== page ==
We arrived at the house, slipped off our shoes, and descended to the basement which serves as the shop. There were two other customers seated on the low cushions – one another tourist, an American woman and her daughter picking out presents for friends back home; the other a local woman choosing with great care the jewellery she would wear at her wedding. I asked the man serving us if I could see some bangles and he emptied a large bag on the floor at my feet! He demonstrated the clever design, a speciality here – the bangles are hollow and can be twisted to put on and take off, clicking into place to hold them. I rummaged for a short while until I found a design I liked, and he then helped me unearth it in the correct size.

I was pleased that there was no “hard sell” here – OK, it was suggested I might like to wear more than one bangle, or buy another for a friend, but neither of these points were pressed when I said no thank you. The service was pleasant and the buying experience more relaxed than in a shop, so I was happy with Gaurav’s recommendation, and with my purchase, which I wore almost daily for more than a year following this trip. Sadly though, it was one of very many holiday-bought pieces of jewellery that were stolen when we were burgled in spring 2016, and this photo of the pile of bangles on the carpet is my only record of it – that, and the memories, which no burglar can take away.

Vyas Chhatri

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After a break at our hotel, the Fort Rajwada, and a swim in its lovely pool, Gaurav picked us up again to go to see the sunset, a popular outing in Jaisalmer. From what I have read it seems that many people visit Bada Bagh, the cenotaphs of the Jaisalmer Royal Family, but our Brahmin guide brought us to these instead. The place had a particular meaning for him, as he explained that it was here that his great grandmother had performed immolation on the death of her husband, according to the then-tradition, as he had told us that morning by Gadisar Lake.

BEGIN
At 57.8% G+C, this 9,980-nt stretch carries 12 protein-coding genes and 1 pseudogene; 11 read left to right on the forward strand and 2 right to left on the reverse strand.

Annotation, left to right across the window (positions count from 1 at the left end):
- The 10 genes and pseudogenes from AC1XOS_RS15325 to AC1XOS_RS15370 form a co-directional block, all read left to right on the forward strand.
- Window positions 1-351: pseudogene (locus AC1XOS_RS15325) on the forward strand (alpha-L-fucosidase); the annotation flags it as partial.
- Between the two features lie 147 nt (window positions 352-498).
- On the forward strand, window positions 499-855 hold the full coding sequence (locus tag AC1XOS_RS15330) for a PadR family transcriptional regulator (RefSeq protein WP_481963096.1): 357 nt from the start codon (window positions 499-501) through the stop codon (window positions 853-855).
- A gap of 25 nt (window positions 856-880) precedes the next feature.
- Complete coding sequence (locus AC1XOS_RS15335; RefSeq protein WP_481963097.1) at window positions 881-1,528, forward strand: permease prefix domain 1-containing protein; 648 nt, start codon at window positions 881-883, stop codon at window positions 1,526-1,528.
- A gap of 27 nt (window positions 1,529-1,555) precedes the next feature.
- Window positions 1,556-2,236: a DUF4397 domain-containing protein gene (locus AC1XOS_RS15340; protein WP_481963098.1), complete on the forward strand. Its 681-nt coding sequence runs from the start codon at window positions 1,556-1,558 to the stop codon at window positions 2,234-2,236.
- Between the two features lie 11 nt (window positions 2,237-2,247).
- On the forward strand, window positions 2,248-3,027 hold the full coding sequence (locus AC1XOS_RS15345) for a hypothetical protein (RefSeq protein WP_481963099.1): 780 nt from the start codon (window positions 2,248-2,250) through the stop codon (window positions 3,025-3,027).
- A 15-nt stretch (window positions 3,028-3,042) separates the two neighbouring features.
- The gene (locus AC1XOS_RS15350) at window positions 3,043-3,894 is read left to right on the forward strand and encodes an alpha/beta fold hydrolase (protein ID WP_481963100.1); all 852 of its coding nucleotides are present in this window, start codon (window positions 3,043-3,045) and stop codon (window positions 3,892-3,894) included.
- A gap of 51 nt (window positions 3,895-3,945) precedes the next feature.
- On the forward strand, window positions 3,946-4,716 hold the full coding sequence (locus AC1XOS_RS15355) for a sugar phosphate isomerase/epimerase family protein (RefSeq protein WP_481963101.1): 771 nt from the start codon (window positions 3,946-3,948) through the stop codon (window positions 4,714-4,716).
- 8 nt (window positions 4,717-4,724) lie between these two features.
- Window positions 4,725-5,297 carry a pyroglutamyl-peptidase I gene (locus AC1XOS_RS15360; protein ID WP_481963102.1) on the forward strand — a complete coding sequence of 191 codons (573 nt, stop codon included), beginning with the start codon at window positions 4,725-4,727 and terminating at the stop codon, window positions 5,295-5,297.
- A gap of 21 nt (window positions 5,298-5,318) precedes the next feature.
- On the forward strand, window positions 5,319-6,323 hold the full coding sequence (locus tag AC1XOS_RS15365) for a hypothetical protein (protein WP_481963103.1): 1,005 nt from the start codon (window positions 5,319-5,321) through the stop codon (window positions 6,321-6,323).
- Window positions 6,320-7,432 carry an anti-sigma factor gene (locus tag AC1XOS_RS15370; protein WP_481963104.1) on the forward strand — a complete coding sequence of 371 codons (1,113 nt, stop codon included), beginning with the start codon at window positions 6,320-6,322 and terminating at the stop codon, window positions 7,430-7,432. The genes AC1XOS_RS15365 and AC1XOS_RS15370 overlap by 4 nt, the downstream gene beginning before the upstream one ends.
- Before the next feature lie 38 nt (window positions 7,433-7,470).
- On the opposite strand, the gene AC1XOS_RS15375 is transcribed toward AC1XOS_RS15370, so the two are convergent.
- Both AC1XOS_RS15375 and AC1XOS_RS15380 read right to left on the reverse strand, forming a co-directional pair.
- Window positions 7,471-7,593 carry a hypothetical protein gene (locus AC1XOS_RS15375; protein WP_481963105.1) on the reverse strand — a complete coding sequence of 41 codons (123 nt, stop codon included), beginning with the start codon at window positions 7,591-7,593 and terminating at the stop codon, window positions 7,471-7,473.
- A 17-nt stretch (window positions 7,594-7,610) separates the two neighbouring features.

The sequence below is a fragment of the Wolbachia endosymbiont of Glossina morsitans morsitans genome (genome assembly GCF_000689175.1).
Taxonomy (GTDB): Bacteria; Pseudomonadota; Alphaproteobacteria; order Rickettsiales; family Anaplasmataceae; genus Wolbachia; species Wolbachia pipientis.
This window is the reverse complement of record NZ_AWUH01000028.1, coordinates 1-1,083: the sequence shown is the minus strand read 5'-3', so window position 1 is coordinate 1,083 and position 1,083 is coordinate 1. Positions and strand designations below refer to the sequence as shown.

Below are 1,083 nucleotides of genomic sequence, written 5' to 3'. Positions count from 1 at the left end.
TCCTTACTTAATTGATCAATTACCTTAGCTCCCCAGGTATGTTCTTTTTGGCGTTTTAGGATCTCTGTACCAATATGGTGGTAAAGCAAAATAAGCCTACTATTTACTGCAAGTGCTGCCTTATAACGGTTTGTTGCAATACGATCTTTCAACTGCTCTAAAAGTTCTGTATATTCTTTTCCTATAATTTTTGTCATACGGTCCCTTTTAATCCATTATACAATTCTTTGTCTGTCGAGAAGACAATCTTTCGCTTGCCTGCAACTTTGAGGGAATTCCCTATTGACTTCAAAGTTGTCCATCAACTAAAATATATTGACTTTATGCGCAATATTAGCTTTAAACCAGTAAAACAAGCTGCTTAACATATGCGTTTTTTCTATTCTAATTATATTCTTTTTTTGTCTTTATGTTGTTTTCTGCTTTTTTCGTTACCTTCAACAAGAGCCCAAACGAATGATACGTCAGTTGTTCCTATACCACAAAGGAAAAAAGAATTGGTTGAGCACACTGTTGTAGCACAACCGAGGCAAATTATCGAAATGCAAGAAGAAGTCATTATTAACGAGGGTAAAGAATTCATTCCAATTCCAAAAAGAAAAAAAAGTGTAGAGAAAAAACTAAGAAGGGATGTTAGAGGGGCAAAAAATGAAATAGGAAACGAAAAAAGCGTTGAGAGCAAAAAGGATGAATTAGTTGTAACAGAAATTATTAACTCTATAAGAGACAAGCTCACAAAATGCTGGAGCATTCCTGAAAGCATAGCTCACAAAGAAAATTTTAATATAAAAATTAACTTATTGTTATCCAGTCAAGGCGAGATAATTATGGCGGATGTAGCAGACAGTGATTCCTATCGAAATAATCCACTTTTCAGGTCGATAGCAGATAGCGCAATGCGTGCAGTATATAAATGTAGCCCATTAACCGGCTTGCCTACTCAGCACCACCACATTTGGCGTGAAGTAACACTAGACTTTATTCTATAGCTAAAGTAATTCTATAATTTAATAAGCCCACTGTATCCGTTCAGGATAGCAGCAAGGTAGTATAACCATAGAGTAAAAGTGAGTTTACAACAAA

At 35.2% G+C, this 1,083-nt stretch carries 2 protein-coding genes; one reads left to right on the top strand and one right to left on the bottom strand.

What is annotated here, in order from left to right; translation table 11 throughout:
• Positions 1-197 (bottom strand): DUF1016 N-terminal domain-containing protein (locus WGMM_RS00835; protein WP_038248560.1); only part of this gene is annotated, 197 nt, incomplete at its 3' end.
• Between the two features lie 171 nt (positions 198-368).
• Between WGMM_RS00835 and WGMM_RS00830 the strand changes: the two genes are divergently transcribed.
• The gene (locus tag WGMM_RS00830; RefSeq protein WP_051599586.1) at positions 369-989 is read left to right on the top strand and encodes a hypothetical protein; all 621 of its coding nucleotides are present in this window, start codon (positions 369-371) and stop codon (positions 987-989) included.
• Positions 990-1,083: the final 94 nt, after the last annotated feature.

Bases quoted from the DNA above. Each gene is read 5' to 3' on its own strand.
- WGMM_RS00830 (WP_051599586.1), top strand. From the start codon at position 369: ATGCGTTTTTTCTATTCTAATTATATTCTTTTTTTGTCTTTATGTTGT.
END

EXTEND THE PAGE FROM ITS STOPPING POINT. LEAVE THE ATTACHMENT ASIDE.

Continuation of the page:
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The name of Vyas Chhatri refers to the structure of the tombs – these small domed pavilions seen in so much of Mughal architecture. It is not usual in Hinduism to erect such tombs for the dead, as Hindus believe that their souls will be reborn through reincarnation, but when the Mughals brought Islam to India they brought with it the custom of erecting tombs which gradually become popular among Hindus too in some regions, especially in these western desert parts. Kings and important people would be honoured and remembered in these “tomb gardens” which were established in prominent spots such as this hillside and were open to the public.